North County Outlook - Community newspaper serving Marysville, Arlington, Tulalip, Smokey Point, Lakewood

State poet laureate to read at Hibulb Center


February 28, 2018 | View PDF

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Washington state's current Poet Laureate Claudia Castro Luna who will be stopping by the Hibulb Cultural Center in March to read.

As part of the Hibulb Cultural Center's monthly poetry series, Washington state's current poet laureate Claudia Castro Luna will come to read on March 1.

The program is from 6 p.m. to 7:30 p.m. at the center at 6410 23rd Ave. NE, Tulalip. The program is free and open to the public.

Luna is scheduled to speak until around 6:45 p.m. and then there will be a break followed by an open mic.

The center's monthly poetry readings and open mic nights began as a way to support local artists, said Karen Shoaf-Mitchell, a retired English teacher who helps organize the event.

"Because the Tribes celebrate oral presentation, they wanted to encourage poets if they wanted to do readings of their poetry," she said.

"We try to keep the cultural fires burning," she said.

The program began in 2011 and Shoaf-Mitchell, who lives in Tulalip, was asked if she could help run it.

She now looks around the state for poets to bring in. "I keep my ear to the ground," she said.

Poets have come from around the state, including teachers from Gonzaga University. Other are more local, like Tulalip Tribal members.

They are encouraged to share about their poems as well.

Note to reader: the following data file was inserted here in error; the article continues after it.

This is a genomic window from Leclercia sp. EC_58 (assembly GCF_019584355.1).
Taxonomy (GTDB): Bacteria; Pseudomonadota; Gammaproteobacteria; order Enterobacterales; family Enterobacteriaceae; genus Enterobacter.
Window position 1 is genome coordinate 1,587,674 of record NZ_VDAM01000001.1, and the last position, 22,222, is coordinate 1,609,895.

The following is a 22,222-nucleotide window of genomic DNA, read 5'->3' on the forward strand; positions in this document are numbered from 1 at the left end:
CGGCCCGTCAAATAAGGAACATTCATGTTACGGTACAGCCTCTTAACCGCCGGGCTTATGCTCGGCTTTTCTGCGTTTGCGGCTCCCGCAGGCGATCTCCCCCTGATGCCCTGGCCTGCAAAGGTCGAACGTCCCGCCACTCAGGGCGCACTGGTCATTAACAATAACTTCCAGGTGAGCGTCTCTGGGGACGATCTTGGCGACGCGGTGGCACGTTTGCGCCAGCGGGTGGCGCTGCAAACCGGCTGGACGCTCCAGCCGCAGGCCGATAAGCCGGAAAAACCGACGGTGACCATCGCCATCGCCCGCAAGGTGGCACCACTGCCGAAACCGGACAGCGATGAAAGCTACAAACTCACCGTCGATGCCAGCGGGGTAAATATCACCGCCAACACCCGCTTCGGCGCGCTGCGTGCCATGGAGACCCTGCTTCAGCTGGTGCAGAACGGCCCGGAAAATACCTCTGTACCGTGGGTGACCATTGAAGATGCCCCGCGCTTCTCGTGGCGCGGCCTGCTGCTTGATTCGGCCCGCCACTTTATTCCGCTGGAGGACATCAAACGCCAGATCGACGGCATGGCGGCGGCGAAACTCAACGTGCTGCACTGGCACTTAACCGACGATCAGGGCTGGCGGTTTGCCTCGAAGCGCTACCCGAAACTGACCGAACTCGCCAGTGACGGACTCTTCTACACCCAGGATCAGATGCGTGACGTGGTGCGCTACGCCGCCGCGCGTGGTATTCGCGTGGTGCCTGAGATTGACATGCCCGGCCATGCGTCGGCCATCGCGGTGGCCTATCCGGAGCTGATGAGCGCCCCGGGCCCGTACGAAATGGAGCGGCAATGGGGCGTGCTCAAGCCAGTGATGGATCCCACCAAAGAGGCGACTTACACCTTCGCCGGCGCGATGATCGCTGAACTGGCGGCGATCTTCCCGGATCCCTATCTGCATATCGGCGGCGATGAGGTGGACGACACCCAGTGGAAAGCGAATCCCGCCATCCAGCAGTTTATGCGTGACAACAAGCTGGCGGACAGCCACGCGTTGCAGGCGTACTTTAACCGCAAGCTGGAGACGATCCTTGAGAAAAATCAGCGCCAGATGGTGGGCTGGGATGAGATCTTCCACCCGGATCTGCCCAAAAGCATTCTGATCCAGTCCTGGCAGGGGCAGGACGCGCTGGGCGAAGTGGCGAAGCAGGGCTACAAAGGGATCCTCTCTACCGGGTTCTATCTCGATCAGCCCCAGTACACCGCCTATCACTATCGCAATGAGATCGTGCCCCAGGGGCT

"I suggest the poets give some backstory on their poems so that the audience can connect with them easier," said Shoaf-Mitchell.

Claudia Castro Luna will actually be the second state poet laureate featured in the program.

"She is a prominent Seattle poet and also a teacher," said Shoaf-Mitchell. "We're very fortunate to get her to come down and we consider it an honor."

Luna will also be the first immigrant to speak at the series, said Shoaf-Mitchell.

Many people have come to share their poems at the program during the open mic, said Shoaf-Mitchell, from teenagers to community college students to local church members.

"Usually it takes a little bit of encouragement from me," she said. "If anyone is not interested there is no pressure."

Shoaf-Mitchell said she always enjoys finding locals who have not been published and are not professional writers.

"Sometimes you're just blown away," she said, mentioning Tulalip Tribal members like Marci Fryberg, who works at the casino or David Spencer, an 80-year-old Tribal member who translated some of his poems into Lushootseed (the traditional language of many Salish Native American tribes).

Shoaf-Mitchell said people like the atmosphere of the events.

"I think people like the intimate environment," Shoaf-Mitchell said. "We read in the longhouse room at the center, which is a replica of the Tribes' actual longhouse."

She encourages people to stop by for the free event.

"This is a highlight that is right in our back yard," she said.

The center's poetry series happens the first Thursday of each month, although they usually skip July and August because the weather is nice enough that people don't want to be indoors, said Shoaf-Mitchell.

For more information on the Hibulb Cultural Center and their programs go to


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